In 5 minutes MAX you’ll get:
→ Why you should earn the right to another person's time and attention
→ Dos and Don'ts from 15+ years of outbound
→ A bold take on the funnel
Earn the right
You always want to earn the right to the other person's time and attention. It is especially important with cold outreach, when we have no trust, credibility, or brand recognition built. Big picture, "earn the right" is simply about leading with value that is relevant to the person.
- Leslie Venetz, Founder of Sales Team Builder
Dos and Don'ts from 15+ years of outbound
- DON'T pitch slap
The pitch slap is when you pretend like you're showing up for one thing (conversation, curiosity, mutual interests), and then immediately do something else (i.e. pitch). It's a sure way to turn people off.
- DON'T be disingenuous with your personalization
Sellers have been told they should personalize their messages, but they're still not doing it right. Disingenuous personalization is about you. It is about trying to manipulate them into accepting your message to then immediately talk about the thing you want.
- DO live in the comments
If you’re not creating, live in the comments. Not everybody's ready to start creating content consistently. But if you still want to build your community and exposure on LinkedIn, start engaging and leaving meaningful comments.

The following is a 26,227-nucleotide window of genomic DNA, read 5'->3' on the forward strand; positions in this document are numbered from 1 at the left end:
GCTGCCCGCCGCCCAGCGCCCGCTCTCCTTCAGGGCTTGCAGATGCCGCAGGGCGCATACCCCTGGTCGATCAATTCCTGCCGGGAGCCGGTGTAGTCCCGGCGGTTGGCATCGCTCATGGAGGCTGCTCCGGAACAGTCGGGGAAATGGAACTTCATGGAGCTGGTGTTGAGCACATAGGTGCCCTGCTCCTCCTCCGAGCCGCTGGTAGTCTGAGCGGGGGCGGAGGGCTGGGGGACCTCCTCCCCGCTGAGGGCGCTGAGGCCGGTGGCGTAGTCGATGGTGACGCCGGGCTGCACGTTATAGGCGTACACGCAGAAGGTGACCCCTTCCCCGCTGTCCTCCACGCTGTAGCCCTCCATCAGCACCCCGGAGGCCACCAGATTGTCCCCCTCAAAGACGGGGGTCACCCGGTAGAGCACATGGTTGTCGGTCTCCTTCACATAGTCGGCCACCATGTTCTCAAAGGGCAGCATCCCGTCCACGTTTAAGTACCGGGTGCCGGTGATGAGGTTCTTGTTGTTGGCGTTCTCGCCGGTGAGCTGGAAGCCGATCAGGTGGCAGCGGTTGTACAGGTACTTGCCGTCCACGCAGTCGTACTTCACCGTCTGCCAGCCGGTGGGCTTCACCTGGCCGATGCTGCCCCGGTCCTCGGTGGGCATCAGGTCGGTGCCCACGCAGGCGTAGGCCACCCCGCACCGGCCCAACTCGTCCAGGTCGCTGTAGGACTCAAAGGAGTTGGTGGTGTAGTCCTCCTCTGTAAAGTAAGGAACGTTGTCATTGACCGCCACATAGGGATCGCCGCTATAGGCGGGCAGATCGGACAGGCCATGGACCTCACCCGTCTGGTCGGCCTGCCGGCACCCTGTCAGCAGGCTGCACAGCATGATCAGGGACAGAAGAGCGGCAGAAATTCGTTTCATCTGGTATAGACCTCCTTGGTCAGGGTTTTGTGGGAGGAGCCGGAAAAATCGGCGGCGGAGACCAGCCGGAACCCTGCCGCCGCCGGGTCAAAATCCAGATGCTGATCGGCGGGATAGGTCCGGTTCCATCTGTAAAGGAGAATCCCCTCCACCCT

- DO use your wider network to get referrals
When we think about referrals, we think about only getting them from customers. I think we can use our wider network because they're still building some familiarity and trust there.
- Leslie Venetz
Too often, we simply just don't ask.
Watch the episode
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A bold take on the funnel
My goodness friends, these tough times are exacerbating and surfacing industry-wide problems. Top of mind is the long-standing divide between sales, marketing, and partnerships.
It seems like everyone’s competing over attribution. But zoom out, and they actually all share one objective: revenue.
Imagine what would happen if instead of focusing on individual KPIs and targets, they were united under a single shared objective, revenue generation.
Marketing generates leads and builds awareness; Sales closes deals; and Partnerships generates referrals and helps close deals faster.
After all, shouldn't every team in an organization be moving toward the same North Star?
Instead of being bogged down by the old us versus them mentality, why not give the unified funnel a shot?
Let's figure out how to build a more collaborative, more efficient, and more effective organization where sales, marketing, and partnerships are working hand in hand, complementing each other's strengths, and addressing any weaknesses.
And if you're curious about the power of unified funnels, there are plenty of resources out there to help you explore the concepts.
If you've got any inspiring stories about how you're doing this, I would love to hear them. DM me on LinkedIn!
And a HUGE thank you to RevGenius for helping to amplify this podcast and continue the conversations. If you haven’t joined yet, join the free community.